Netflix, Inc. (NASDAQ:NFLX) is slated to report Q2 earnings on Monday, July 17 after market close. The consensus on Wall Street is for the video streaming company to report revenue of $2.76 billion, good for 31.4% year-over-year growth and EPS of 16 cents, compared to 9 cents posted during last year’s comparable quarter.
There’s an earnings whisper that NFLX might post earnings of 18 cents, thus extending its earnings beat to seven straight quarters. Netflix has had little problem exceeding estimates by a wide margin in the past, though analysts have wised up to it and the beat has been narrowing.
Netflix Quarterly Earnings Surprise History
NFLX stock, though, isn’t judged so much on earnings, but rather on another more spurious metric — subscriber growth. Netflix has performed well during times of rapid subscriber growth, and poorly whenever subscriber growth shows signs of slowing down.
Netflix stock took a 5% spill after the Q1 earnings call — despite beating on both the top and bottom lines — when management revealed the company had managed to add just 1.42 million domestic subscribers, which was 80,000 short of the consensus estimate. New international subscribers clocked in at 3.53 million, 170K shy of the company’s guidance.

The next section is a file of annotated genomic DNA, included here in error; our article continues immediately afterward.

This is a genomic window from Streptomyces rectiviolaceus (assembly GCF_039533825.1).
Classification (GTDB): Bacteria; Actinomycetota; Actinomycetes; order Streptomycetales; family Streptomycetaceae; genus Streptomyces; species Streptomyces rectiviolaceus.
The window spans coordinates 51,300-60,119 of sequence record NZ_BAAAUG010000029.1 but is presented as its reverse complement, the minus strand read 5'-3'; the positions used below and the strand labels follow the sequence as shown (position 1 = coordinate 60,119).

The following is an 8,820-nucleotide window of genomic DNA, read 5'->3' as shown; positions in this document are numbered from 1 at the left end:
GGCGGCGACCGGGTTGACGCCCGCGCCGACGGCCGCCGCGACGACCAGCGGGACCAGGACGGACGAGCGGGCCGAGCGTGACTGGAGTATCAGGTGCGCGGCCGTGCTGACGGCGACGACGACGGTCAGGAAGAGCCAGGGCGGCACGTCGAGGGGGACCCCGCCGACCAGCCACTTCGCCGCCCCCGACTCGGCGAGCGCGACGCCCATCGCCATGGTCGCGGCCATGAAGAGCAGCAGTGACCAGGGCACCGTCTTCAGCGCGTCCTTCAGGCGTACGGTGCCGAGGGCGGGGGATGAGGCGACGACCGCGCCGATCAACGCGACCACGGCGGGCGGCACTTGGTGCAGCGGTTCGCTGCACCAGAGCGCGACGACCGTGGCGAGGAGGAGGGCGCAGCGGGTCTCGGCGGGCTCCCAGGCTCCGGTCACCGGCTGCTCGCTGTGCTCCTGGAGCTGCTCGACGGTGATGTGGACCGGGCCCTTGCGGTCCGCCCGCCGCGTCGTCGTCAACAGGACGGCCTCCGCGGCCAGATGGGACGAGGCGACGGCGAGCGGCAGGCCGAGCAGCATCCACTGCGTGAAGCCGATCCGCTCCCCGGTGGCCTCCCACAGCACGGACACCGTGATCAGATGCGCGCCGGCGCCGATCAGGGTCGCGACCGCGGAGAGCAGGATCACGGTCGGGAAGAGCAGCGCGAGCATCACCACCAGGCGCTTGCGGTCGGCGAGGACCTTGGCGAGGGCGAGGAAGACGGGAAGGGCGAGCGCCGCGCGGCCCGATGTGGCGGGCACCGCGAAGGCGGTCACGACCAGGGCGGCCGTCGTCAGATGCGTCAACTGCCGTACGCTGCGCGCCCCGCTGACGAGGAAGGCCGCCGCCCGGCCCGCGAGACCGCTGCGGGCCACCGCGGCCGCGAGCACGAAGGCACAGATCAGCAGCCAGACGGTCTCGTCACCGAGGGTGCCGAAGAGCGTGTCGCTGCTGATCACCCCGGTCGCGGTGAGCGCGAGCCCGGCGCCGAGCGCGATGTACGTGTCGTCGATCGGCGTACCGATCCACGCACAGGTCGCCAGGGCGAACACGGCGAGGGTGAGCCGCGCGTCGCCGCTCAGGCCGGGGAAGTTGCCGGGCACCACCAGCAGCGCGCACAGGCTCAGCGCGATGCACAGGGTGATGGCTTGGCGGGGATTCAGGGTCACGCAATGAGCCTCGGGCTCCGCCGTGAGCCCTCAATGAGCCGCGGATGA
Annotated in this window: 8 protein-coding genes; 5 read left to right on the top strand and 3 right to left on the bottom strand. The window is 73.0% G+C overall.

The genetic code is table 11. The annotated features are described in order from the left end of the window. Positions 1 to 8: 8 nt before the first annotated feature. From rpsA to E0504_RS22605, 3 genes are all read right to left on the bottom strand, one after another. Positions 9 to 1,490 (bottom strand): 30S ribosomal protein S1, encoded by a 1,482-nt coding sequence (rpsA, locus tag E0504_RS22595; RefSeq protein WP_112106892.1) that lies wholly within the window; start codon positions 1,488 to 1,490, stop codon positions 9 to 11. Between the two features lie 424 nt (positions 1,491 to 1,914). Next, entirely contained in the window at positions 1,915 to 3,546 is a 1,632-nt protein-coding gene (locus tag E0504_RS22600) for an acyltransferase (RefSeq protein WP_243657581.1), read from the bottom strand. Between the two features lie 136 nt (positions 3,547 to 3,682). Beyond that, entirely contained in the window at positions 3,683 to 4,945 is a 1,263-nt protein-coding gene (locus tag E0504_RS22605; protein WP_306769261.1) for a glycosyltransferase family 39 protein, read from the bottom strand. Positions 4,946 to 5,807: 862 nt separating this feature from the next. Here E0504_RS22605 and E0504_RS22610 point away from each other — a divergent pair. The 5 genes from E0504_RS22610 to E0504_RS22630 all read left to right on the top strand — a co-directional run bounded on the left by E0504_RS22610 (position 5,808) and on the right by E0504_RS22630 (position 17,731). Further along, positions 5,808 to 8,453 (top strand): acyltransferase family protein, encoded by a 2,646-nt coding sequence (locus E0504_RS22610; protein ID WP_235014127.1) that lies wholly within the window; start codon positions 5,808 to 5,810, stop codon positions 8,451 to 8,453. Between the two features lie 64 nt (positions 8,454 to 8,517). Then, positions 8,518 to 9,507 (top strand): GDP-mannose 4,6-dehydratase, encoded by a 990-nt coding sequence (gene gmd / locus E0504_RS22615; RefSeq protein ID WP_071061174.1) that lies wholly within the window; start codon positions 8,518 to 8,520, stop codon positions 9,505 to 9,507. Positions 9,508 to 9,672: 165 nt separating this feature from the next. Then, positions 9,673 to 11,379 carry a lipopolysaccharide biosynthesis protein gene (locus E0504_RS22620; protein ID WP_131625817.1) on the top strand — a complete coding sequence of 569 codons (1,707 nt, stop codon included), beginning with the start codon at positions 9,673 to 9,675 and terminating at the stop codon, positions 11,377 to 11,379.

Some analysts opined that the sub-par subscriber growth could be chalked up to Netflix churning out less-than-stellar content offerings, as well as increasing competition from the likes of Amazon.com, Inc. (NASDAQ:AMZN) and Hulu.
Leaving Money on the Table
Historically, Q2 is a seasonally weak quarter for Netflix. It probably doesn’t help that a recent story from Fortune claimed that a Reuters/Ipsos survey has found that password sharing is increasingly becoming a menace for media companies such as Netflix.
According to the survey, more than 20% of young adults who stream video have borrowed passwords from friends living outside their households, thereby deriving companies like Netflix of much-needed subscription revenue.
Raymond James analyst Justin Patterson reckons that if Netflix revenue growth took a hit from password sharing and slowed from current percentages in the 30s to the teens, the company would be forced to reconsider its lax attitude toward the matter.
There’s little doubt that allowing people to share passwords is tantamount to video streaming companies leaving money on the table. Actually, the Ipsos survey might have even under-reported the true extent of password sharing. A survey conducted in 2016 by Survata for Quartz found that 50% of people aged 18-24 mooch off someone else’s Netflix account, and that figure jumped to 69% for teenagers. Overall, approximately one-third of NFLX consumers don’t pay for their own service.
Netflix has already crossed the 100-million-subscriber mark. Assuming international trends are similar to those in the U.S. (actually, they are likely to be even worse due to lower income levels), that’s at least 50 million subscribers who piggyback on other people’s Netflix subscriptions. That’s a heck of a lot of potential subscriptions.